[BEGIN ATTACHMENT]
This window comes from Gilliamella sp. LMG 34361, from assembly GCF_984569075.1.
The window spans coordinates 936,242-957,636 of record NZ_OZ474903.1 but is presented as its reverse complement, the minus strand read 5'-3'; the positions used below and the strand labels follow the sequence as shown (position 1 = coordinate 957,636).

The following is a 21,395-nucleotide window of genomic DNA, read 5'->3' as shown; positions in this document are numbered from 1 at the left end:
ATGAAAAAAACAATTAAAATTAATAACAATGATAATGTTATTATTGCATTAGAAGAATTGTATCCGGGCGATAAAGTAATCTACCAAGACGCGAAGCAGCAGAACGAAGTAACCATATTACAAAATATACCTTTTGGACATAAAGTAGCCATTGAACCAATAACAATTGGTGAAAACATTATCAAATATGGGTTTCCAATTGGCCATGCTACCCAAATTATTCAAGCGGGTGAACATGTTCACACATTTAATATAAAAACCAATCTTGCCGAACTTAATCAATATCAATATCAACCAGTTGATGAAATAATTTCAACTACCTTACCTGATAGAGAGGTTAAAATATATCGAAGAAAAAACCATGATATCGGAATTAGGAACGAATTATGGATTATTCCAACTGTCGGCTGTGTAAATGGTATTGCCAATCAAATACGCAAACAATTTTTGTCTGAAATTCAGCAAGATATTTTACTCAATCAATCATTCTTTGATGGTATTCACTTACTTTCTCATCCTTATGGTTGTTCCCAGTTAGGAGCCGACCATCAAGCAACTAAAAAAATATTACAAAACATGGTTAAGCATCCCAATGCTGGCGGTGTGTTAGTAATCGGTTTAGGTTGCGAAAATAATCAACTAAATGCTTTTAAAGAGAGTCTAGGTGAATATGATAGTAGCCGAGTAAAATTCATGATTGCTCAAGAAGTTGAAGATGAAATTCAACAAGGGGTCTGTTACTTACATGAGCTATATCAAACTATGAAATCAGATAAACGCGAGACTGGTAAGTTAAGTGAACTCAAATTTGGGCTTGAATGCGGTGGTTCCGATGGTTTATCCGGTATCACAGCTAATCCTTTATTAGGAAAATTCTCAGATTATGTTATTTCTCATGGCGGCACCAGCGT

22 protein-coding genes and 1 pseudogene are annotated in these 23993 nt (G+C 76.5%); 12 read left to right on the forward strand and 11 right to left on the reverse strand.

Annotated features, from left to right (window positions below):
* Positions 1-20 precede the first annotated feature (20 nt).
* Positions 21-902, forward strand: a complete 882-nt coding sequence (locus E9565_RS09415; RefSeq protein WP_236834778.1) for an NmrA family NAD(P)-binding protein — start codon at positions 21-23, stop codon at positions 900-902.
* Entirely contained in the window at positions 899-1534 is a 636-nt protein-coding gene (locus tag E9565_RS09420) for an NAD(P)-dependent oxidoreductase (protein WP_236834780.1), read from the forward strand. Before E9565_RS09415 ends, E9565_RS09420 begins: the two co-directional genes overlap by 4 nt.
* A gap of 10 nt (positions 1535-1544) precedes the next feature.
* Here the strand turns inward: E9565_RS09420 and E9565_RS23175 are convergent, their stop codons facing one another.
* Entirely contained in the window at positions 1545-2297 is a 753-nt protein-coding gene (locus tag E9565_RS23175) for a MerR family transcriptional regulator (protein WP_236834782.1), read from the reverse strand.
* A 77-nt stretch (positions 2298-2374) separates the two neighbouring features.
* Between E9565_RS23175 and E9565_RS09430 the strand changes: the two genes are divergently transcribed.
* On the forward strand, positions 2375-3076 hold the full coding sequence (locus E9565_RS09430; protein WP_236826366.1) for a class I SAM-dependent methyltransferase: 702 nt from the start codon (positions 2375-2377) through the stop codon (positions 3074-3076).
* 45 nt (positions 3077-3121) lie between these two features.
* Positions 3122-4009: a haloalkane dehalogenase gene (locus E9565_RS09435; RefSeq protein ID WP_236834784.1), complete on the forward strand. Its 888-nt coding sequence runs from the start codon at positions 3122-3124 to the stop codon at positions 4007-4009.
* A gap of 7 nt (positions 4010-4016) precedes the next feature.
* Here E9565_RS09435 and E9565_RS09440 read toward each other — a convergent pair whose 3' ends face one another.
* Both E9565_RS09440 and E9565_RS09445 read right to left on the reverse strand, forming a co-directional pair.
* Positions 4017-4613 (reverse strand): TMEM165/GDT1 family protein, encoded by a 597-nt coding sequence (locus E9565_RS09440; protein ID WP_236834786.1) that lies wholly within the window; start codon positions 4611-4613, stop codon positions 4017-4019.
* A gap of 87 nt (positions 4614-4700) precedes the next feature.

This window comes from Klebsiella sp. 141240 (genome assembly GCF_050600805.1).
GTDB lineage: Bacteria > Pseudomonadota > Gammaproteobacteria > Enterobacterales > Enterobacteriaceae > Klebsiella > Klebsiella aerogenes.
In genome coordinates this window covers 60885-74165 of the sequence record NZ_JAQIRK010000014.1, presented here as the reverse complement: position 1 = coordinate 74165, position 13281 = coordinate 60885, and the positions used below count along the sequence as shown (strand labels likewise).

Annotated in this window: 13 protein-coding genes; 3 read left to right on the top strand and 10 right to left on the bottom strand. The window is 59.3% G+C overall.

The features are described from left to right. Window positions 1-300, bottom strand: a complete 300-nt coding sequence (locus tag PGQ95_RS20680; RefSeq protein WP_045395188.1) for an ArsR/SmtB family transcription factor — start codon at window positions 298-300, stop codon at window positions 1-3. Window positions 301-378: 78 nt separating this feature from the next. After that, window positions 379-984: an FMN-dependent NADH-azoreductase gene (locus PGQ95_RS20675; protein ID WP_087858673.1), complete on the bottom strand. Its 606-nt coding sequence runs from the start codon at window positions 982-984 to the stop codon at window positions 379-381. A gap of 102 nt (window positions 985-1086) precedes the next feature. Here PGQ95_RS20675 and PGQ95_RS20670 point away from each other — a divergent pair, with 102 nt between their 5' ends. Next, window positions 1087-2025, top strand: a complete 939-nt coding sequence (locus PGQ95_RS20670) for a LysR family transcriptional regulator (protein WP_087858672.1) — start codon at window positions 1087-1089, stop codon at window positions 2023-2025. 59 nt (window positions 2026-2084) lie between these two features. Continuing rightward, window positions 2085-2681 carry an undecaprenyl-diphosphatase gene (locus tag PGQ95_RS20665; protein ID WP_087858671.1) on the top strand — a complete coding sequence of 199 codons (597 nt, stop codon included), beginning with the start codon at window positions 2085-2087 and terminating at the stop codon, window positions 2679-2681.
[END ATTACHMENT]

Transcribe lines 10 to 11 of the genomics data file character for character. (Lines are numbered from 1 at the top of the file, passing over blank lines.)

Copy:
* A gap of 10 nt (positions 1535-1544) precedes the next feature.
* Here the strand turns inward: E9565_RS09420 and E9565_RS23175 are convergent, their stop codons facing one another.